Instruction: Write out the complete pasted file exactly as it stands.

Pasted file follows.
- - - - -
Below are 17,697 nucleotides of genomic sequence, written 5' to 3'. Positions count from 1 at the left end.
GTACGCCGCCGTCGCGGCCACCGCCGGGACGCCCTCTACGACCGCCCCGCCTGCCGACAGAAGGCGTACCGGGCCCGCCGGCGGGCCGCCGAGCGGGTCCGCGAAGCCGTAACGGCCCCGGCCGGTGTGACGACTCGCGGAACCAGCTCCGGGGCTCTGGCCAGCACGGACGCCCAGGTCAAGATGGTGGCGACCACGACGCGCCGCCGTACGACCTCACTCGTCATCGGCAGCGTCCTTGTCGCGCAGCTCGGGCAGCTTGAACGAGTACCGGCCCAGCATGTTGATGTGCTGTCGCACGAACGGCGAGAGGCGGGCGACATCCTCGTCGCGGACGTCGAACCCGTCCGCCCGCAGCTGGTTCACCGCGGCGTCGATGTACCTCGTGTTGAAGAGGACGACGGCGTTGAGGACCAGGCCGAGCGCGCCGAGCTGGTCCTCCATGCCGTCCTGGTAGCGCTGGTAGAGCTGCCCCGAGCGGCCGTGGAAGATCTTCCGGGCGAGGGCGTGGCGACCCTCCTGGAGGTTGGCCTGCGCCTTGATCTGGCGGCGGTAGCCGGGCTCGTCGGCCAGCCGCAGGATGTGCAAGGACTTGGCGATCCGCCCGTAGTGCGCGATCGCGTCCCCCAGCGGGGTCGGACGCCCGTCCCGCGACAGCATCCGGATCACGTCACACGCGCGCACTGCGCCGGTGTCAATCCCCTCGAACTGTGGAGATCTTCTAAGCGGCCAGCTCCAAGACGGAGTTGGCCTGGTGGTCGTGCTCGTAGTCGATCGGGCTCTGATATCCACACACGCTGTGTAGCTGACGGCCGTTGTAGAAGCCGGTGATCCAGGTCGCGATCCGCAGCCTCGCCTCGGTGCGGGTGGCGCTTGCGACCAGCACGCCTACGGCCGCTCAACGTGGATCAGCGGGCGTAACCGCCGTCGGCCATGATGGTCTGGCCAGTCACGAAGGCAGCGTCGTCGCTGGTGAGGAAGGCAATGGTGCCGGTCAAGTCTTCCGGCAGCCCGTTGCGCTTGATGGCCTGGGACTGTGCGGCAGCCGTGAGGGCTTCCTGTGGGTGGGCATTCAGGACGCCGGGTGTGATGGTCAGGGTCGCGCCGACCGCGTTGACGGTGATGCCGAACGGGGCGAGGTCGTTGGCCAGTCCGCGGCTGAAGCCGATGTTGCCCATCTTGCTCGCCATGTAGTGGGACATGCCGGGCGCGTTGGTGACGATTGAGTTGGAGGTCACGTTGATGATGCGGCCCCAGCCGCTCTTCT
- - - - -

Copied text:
Below are 17,697 nucleotides of genomic sequence, written 5' to 3'. Positions count from 1 at the left end.
GTACGCCGCCGTCGCGGCCACCGCCGGGACGCCCTCTACGACCGCCCCGCCTGCCGACAGAAGGCGTACCGGGCCCGCCGGCGGGCCGCCGAGCGGGTCCGCGAAGCCGTAACGGCCCCGGCCGGTGTGACGACTCGCGGAACCAGCTCCGGGGCTCTGGCCAGCACGGACGCCCAGGTCAAGATGGTGGCGACCACGACGCGCCGCCGTACGACCTCACTCGTCATCGGCAGCGTCCTTGTCGCGCAGCTCGGGCAGCTTGAACGAGTACCGGCCCAGCATGTTGATGTGCTGTCGCACGAACGGCGAGAGGCGGGCGACATCCTCGTCGCGGACGTCGAACCCGTCCGCCCGCAGCTGGTTCACCGCGGCGTCGATGTACCTCGTGTTGAAGAGGACGACGGCGTTGAGGACCAGGCCGAGCGCGCCGAGCTGGTCCTCCATGCCGTCCTGGTAGCGCTGGTAGAGCTGCCCCGAGCGGCCGTGGAAGATCTTCCGGGCGAGGGCGTGGCGACCCTCCTGGAGGTTGGCCTGCGCCTTGATCTGGCGGCGGTAGCCGGGCTCGTCGGCCAGCCGCAGGATGTGCAAGGACTTGGCGATCCGCCCGTAGTGCGCGATCGCGTCCCCCAGCGGGGTCGGACGCCCGTCCCGCGACAGCATCCGGATCACGTCACACGCGCGCACTGCGCCGGTGTCAATCCCCTCGAACTGTGGAGATCTTCTAAGCGGCCAGCTCCAAGACGGAGTTGGCCTGGTGGTCGTGCTCGTAGTCGATCGGGCTCTGATATCCACACACGCTGTGTAGCTGACGGCCGTTGTAGAAGCCGGTGATCCAGGTCGCGATCCGCAGCCTCGCCTCGGTGCGGGTGGCGCTTGCGACCAGCACGCCTACGGCCGCTCAACGTGGATCAGCGGGCGTAACCGCCGTCGGCCATGATGGTCTGGCCAGTCACGAAGGCAGCGTCGTCGCTGGTGAGGAAGGCAATGGTGCCGGTCAAGTCTTCCGGCAGCCCGTTGCGCTTGATGGCCTGGGACTGTGCGGCAGCCGTGAGGGCTTCCTGTGGGTGGGCATTCAGGACGCCGGGTGTGATGGTCAGGGTCGCGCCGACCGCGTTGACGGTGATGCCGAACGGGGCGAGGTCGTTGGCCAGTCCGCGGCTGAAGCCGATGTTGCCCATCTTGCTCGCCATGTAGTGGGACATGCCGGGCGCGTTGGTGACGATTGAGTTGGAGGTCACGTTGATGATGCGGCCCCAGCCGCTCTTCT